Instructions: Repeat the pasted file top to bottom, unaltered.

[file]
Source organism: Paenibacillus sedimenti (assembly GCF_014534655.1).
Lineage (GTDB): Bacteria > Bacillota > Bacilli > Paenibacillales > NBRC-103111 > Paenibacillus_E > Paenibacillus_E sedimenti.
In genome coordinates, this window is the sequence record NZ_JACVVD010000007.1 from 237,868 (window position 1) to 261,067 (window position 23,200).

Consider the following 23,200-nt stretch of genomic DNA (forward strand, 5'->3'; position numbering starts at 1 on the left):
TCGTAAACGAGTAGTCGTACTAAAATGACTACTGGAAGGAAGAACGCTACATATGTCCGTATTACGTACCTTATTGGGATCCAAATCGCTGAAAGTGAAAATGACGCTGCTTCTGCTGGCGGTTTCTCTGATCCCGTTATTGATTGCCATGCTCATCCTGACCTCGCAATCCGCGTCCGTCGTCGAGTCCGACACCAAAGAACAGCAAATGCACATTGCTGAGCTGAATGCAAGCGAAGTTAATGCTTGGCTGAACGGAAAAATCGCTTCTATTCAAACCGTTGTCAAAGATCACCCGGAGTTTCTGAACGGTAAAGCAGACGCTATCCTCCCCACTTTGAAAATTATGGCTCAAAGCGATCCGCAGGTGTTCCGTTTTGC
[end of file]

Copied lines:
Source organism: Paenibacillus sedimenti (assembly GCF_014534655.1).
Lineage (GTDB): Bacteria > Bacillota > Bacilli > Paenibacillales > NBRC-103111 > Paenibacillus_E > Paenibacillus_E sedimenti.
In genome coordinates, this window is the sequence record NZ_JACVVD010000007.1 from 237,868 (window position 1) to 261,067 (window position 23,200).

Consider the following 23,200-nt stretch of genomic DNA (forward strand, 5'->3'; position numbering starts at 1 on the left):
TCGTAAACGAGTAGTCGTACTAAAATGACTACTGGAAGGAAGAACGCTACATATGTCCGTATTACGTACCTTATTGGGATCCAAATCGCTGAAAGTGAAAATGACGCTGCTTCTGCTGGCGGTTTCTCTGATCCCGTTATTGATTGCCATGCTCATCCTGACCTCGCAATCCGCGTCCGTCGTCGAGTCCGACACCAAAGAACAGCAAATGCACATTGCTGAGCTGAATGCAAGCGAAGTTAATGCTTGGCTGAACGGAAAAATCGCTTCTATTCAAACCGTTGTCAAAGATCACCCGGAGTTTCTGAACGGTAAAGCAGACGCTATCCTCCCCACTTTGAAAATTATGGCTCAAAGCGATCCGCAGGTGTTCCGTTTTGC